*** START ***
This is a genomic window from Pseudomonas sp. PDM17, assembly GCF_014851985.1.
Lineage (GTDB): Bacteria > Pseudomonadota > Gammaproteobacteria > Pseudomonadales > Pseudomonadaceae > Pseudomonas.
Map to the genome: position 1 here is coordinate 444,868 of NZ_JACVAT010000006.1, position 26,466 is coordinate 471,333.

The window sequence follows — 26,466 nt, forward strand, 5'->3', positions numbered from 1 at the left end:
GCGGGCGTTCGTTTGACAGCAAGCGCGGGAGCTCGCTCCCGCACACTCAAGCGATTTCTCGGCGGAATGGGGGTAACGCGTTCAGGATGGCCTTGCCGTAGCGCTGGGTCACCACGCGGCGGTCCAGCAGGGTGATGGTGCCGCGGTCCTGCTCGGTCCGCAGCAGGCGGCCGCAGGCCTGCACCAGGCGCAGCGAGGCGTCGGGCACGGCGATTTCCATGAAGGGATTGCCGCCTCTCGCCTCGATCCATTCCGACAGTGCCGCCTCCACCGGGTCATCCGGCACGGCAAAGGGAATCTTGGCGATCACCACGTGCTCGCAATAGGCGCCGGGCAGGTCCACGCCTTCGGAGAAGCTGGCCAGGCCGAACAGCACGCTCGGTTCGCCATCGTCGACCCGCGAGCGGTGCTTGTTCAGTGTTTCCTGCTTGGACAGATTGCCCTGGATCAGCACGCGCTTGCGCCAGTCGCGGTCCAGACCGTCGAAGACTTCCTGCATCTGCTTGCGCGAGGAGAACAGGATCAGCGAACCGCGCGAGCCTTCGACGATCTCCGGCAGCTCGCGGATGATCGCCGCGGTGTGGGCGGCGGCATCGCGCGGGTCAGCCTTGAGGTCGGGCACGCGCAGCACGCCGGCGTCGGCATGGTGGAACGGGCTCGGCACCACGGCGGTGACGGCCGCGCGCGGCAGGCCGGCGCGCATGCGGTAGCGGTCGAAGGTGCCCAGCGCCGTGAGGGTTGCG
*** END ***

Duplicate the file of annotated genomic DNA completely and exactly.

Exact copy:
This is a genomic window from Pseudomonas sp. PDM17, assembly GCF_014851985.1.
Lineage (GTDB): Bacteria > Pseudomonadota > Gammaproteobacteria > Pseudomonadales > Pseudomonadaceae > Pseudomonas.
Map to the genome: position 1 here is coordinate 444,868 of NZ_JACVAT010000006.1, position 26,466 is coordinate 471,333.

The window sequence follows — 26,466 nt, forward strand, 5'->3', positions numbered from 1 at the left end:
GCGGGCGTTCGTTTGACAGCAAGCGCGGGAGCTCGCTCCCGCACACTCAAGCGATTTCTCGGCGGAATGGGGGTAACGCGTTCAGGATGGCCTTGCCGTAGCGCTGGGTCACCACGCGGCGGTCCAGCAGGGTGATGGTGCCGCGGTCCTGCTCGGTCCGCAGCAGGCGGCCGCAGGCCTGCACCAGGCGCAGCGAGGCGTCGGGCACGGCGATTTCCATGAAGGGATTGCCGCCTCTCGCCTCGATCCATTCCGACAGTGCCGCCTCCACCGGGTCATCCGGCACGGCAAAGGGAATCTTGGCGATCACCACGTGCTCGCAATAGGCGCCGGGCAGGTCCACGCCTTCGGAGAAGCTGGCCAGGCCGAACAGCACGCTCGGTTCGCCATCGTCGACCCGCGAGCGGTGCTTGTTCAGTGTTTCCTGCTTGGACAGATTGCCCTGGATCAGCACGCGCTTGCGCCAGTCGCGGTCCAGACCGTCGAAGACTTCCTGCATCTGCTTGCGCGAGGAGAACAGGATCAGCGAACCGCGCGAGCCTTCGACGATCTCCGGCAGCTCGCGGATGATCGCCGCGGTGTGGGCGGCGGCATCGCGCGGGTCAGCCTTGAGGTCGGGCACGCGCAGCACGCCGGCGTCGGCATGGTGGAACGGGCTCGGCACCACGGCGGTGACGGCCGCGCGCGGCAGGCCGGCGCGCATGCGGTAGCGGTCGAAGGTGCCCAGCGCCGTGAGGGTTGCG